As has been the case so many times when I have nothing particular to say, today I reached into my bag of old digital files, grabbed whatever touched my hands (not literally), and threw them on the table (again symbolically), and then dumped them into a post. I gazed at them and wrote whatever came to mind.
What about when your subject isn’t your subject? I mean, I’ve made a lot of images of Sandhill Cranes and I can become so mesmerized with these great birds and I forget about “the whole” picture if I am not careful. This time I was drawn by the qualities if the grasses, and the cranes were incidental but not accidental.
Those pictures were made at Crex Meadows State Wildlife Area here in Wisconsin. Crex, is a favorite place of mine for birds, mammals, insects, flowers and landscapes. Every place can be special if you’re there at the right time.
The same day I made the grasses/cranes pictures I also came across a friendly (more like oblivious) North American Beaver as it…well…acted busy as a beaver. I photographed from the car at first but eventually I just got out, set up my tripod, and continued to make pictures. I was of little consequence to my friend which is just how I love it.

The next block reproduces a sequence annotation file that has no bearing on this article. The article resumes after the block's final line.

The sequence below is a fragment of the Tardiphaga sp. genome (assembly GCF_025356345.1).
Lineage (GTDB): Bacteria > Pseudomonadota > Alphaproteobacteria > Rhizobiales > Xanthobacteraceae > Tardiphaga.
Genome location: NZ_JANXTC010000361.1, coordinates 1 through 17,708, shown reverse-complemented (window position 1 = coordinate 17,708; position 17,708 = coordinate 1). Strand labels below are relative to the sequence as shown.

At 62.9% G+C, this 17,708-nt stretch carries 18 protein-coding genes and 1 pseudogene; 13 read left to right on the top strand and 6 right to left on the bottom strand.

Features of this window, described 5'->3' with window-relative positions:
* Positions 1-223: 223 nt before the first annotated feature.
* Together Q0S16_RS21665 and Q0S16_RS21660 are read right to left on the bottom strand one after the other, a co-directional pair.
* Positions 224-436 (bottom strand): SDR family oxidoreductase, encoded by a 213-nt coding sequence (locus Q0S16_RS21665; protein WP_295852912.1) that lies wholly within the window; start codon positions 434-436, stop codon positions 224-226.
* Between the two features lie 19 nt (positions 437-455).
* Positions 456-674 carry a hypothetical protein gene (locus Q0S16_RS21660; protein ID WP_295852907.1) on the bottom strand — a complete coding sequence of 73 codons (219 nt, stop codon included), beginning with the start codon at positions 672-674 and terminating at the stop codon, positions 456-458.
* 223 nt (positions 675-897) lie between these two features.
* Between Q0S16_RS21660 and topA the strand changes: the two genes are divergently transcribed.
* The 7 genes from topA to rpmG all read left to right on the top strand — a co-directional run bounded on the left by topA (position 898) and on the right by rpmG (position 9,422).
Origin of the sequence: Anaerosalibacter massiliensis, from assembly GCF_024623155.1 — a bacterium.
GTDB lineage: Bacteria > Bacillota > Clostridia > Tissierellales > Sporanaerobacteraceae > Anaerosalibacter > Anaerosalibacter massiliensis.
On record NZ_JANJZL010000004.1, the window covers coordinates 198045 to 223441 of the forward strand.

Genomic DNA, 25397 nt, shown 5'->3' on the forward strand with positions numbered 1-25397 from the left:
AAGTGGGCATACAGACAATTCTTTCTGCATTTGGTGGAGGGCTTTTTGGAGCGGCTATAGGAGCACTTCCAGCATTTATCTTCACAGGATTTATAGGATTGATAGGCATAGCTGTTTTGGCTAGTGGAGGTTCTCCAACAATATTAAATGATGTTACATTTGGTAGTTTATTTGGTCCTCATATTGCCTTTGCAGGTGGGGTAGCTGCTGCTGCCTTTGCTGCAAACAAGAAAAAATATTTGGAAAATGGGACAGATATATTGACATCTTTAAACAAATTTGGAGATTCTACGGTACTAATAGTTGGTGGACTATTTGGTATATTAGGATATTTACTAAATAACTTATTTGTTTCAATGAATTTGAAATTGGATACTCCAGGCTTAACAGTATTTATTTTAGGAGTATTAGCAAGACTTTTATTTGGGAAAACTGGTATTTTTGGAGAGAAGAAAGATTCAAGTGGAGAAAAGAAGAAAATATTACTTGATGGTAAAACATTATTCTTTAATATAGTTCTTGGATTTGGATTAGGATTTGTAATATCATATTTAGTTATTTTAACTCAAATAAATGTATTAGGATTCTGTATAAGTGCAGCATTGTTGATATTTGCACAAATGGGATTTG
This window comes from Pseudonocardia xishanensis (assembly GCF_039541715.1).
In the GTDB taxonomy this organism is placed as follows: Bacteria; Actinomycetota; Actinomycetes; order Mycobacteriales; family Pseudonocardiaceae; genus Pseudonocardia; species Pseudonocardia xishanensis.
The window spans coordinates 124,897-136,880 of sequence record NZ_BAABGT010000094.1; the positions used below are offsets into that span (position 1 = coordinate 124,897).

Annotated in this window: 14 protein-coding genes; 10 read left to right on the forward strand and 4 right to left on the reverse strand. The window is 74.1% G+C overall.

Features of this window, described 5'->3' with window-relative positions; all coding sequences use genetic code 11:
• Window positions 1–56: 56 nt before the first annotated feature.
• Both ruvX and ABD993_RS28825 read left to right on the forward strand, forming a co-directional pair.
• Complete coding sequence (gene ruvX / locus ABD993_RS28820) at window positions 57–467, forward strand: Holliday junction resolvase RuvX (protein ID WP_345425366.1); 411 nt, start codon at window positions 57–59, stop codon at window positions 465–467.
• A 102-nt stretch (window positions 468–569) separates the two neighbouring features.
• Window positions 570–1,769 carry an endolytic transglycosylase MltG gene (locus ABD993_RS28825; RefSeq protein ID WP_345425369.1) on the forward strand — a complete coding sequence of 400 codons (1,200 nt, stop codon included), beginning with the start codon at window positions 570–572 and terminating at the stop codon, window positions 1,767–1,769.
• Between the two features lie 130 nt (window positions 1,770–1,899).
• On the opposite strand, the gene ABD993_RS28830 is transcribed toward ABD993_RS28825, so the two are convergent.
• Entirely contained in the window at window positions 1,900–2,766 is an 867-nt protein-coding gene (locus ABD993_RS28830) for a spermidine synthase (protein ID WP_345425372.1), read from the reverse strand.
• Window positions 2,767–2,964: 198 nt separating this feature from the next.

Touching moments are always nice in wildlife photography. Add the colors of sunrise and what you have is a good day. Both Sandhill Crane parents began a slow and peaceful departure from my proximity as I clicked the shutter. One parent stopped almost as an afterthought to make sure the “little one” was still following.
I’ve shown a lot of pictures from The Black Canyon of The Gunnison in Colorado. I think one reason I stay on that theme is because BCG is one of several National Parks/Monuments that serious landscape artists ignore. I will admit the Black Canyon is not a supreme destination, but every place is special and Black Canyon has a visual story to tell.
After working all morning on landscapes, eventually I began to focus in on the canyon walls. The second picture below is meant to put the first image into context.
Every day must end and my day at BCG ended with a sunset in the Rockies. A very satisfying finish to a fine day.
The Painted desert of Arizona gets its share of photographers but it is ignored by the serious shooters and pros. It was a morning of intermittent storms and winds on this day in the late 1980s. I did my best with my tripod and film camera to hold down the shaking. The overcast light led to nicely saturated colors. I have always regretted never returning to the PD, in an effort to get more and better images.
When you work (photographically) with any family of fox for a period of time, you begin to feel like their lost Uncle Arnold. Accepted, but not really appreciated. I am fortunate to have been that uncle on several occasions.
Ducks in the water, are always active and engaging subjects. Whether they be diving, dabbling or preening, they give you another picture every few seconds.